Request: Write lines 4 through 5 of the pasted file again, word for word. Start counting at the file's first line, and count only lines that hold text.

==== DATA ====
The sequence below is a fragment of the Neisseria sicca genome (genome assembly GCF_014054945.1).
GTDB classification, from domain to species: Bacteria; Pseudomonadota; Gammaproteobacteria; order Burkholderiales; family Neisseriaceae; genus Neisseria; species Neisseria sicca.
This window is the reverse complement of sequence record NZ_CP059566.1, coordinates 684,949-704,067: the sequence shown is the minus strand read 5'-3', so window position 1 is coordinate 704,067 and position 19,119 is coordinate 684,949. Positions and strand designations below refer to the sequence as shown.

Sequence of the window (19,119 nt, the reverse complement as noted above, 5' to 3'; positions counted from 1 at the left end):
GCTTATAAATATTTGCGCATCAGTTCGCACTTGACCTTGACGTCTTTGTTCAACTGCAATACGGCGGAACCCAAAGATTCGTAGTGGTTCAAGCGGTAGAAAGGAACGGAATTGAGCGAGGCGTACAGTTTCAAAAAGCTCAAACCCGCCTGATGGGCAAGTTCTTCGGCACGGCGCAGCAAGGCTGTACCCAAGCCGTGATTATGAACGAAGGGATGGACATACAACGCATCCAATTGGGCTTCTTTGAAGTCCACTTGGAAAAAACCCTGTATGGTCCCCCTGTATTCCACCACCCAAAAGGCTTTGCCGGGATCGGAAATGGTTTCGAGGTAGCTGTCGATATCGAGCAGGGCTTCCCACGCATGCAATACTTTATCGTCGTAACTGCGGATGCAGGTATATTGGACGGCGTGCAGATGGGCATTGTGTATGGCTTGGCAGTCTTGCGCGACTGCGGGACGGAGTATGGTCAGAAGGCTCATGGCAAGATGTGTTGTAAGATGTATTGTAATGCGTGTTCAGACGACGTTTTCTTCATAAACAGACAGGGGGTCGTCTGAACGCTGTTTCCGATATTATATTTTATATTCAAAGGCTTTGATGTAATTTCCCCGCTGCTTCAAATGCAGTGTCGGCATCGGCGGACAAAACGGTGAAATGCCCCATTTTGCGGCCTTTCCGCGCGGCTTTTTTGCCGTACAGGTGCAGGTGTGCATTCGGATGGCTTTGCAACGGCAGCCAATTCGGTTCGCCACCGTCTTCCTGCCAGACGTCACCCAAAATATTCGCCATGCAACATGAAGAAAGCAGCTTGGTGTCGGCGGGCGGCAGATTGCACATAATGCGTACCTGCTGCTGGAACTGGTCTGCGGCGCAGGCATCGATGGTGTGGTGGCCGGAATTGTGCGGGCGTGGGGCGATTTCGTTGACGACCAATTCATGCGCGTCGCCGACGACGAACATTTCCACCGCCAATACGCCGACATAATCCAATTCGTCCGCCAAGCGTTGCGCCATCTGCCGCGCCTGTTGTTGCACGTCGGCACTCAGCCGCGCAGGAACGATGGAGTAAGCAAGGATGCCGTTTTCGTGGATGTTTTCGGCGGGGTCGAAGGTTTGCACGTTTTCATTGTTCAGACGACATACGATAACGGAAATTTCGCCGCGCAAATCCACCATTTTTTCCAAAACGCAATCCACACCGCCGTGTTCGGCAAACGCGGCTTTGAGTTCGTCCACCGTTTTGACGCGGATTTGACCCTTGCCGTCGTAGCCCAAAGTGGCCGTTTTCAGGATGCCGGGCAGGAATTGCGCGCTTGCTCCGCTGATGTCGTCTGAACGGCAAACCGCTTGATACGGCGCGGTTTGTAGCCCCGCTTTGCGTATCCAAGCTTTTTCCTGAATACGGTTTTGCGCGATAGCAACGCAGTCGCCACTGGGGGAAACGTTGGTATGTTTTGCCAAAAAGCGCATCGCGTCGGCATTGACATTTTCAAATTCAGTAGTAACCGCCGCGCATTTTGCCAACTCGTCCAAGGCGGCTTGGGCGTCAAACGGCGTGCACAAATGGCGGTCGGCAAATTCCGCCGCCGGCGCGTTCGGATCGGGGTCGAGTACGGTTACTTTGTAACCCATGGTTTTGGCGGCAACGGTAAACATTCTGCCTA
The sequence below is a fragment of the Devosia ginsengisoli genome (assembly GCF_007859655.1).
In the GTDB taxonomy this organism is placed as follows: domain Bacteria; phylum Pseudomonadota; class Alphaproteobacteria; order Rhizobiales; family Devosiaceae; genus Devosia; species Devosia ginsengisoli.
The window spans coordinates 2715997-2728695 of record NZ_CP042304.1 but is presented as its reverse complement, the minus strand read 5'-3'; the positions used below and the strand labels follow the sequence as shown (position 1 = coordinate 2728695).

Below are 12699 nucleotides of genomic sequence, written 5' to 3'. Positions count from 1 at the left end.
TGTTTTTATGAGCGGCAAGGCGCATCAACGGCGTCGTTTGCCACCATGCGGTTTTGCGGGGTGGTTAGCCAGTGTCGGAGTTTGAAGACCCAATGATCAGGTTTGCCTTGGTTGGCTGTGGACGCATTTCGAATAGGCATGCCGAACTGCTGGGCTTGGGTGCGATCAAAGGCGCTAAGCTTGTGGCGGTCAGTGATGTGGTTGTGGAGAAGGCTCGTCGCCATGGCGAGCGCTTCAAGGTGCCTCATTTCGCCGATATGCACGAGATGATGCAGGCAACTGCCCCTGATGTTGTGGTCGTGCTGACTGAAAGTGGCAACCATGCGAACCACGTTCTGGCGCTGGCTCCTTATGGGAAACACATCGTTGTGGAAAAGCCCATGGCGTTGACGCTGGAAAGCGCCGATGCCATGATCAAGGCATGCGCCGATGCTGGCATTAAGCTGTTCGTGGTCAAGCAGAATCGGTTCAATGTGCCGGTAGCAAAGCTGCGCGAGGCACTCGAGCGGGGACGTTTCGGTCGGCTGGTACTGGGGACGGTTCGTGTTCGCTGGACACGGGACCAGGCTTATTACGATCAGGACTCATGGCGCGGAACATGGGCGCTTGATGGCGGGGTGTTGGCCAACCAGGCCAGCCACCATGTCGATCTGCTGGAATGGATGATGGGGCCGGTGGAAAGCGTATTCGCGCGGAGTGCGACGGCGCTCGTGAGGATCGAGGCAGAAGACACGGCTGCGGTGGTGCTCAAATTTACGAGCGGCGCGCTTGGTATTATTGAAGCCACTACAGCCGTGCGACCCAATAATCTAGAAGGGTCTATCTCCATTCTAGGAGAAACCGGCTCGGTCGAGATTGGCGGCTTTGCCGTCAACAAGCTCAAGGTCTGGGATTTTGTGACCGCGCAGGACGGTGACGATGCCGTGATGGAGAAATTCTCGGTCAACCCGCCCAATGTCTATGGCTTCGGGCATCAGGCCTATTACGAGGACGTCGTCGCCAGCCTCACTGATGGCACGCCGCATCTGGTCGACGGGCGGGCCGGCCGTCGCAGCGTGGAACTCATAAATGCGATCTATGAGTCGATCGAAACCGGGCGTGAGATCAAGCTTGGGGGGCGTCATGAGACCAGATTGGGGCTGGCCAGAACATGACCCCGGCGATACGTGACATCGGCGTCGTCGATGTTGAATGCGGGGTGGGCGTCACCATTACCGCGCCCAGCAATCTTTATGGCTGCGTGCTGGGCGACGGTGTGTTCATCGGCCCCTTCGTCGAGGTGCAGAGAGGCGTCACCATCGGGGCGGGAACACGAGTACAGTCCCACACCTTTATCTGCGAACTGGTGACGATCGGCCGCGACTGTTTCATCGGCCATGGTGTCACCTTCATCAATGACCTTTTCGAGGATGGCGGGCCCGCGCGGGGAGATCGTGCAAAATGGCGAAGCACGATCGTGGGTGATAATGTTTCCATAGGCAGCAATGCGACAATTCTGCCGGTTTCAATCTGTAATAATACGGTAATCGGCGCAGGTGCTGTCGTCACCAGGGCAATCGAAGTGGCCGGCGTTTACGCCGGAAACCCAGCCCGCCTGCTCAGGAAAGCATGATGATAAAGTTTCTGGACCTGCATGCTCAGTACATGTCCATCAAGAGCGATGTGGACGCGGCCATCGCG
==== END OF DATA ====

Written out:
Sequence of the window (19,119 nt, the reverse complement as noted above, 5' to 3'; positions counted from 1 at the left end):
GCTTATAAATATTTGCGCATCAGTTCGCACTTGACCTTGACGTCTTTGTTCAACTGCAATACGGCGGAACCCAAAGATTCGTAGTGGTTCAAGCGGTAGAAAGGAACGGAATTGAGCGAGGCGTACAGTTTCAAAAAGCTCAAACCCGCCTGATGGGCAAGTTCTTCGGCACGGCGCAGCAAGGCTGTACCCAAGCCGTGATTATGAACGAAGGGATGGACATACAACGCATCCAATTGGGCTTCTTTGAAGTCCACTTGGAAAAAACCCTGTATGGTCCCCCTGTATTCCACCACCCAAAAGGCTTTGCCGGGATCGGAAATGGTTTCGAGGTAGCTGTCGATATCGAGCAGGGCTTCCCACGCATGCAATACTTTATCGTCGTAACTGCGGATGCAGGTATATTGGACGGCGTGCAGATGGGCATTGTGTATGGCTTGGCAGTCTTGCGCGACTGCGGGACGGAGTATGGTCAGAAGGCTCATGGCAAGATGTGTTGTAAGATGTATTGTAATGCGTGTTCAGACGACGTTTTCTTCATAAACAGACAGGGGGTCGTCTGAACGCTGTTTCCGATATTATATTTTATATTCAAAGGCTTTGATGTAATTTCCCCGCTGCTTCAAATGCAGTGTCGGCATCGGCGGACAAAACGGTGAAATGCCCCATTTTGCGGCCTTTCCGCGCGGCTTTTTTGCCGTACAGGTGCAGGTGTGCATTCGGATGGCTTTGCAACGGCAGCCAATTCGGTTCGCCACCGTCTTCCTGCCAGACGTCACCCAAAATATTCGCCATGCAACATGAAGAAAGCAGCTTGGTGTCGGCGGGCGGCAGATTGCACATAATGCGTACCTGCTGCTGGAACTGGTCTGCGGCGCAGGCATCGATGGTGTGGTGGCCGGAATTGTGCGGGCGTGGGGCGATTTCGTTGACGACCAATTCATGCGCGTCGCCGACGACGAACATTTCCACCGCCAATACGCCGACATAATCCAATTCGTCCGCCAAGCGTTGCGCCATCTGCCGCGCCTGTTGTTGCACGTCGGCACTCAGCCGCGCAGGAACGATGGAGTAAGCAAGGATGCCGTTTTCGTGGATGTTTTCGGCGGGGTCGAAGGTTTGCACGTTTTCATTGTTCAGACGACATACGATAACGGAAATTTCGCCGCGCAAATCCACCATTTTTTCCAAAACGCAATCCACACCGCCGTGTTCGGCAAACGCGGCTTTGAGTTCGTCCACCGTTTTGACGCGGATTTGACCCTTGCCGTCGTAGCCCAAAGTGGCCGTTTTCAGGATGCCGGGCAGGAATTGCGCGCTTGCTCCGCTGATGTCGTCTGAACGGCAAACCGCTTGATACGGCGCGGTTTGTAGCCCCGCTTTGCGTATCCAAGCTTTTTCCTGAATACGGTTTTGCGCGATAGCAACGCAGTCGCCACTGGGGGAAACGTTGGTATGTTTTGCCAAAAAGCGCATCGCGTCGGCATTGACATTTTCAAATTCAGTAGTAACCGCCGCGCATTTTGCCAACTCGTCCAAGGCGGCTTGGGCGTCAAACGGCGTGCACAAATGGCGGTCGGCAAATTCCGCCGCCGGCGCGTTCGGATCGGGGTCGAGTACGGTTACTTTGTAACCCATGGTTTTGGCGGCAACGGTAAACATTCTGCCTA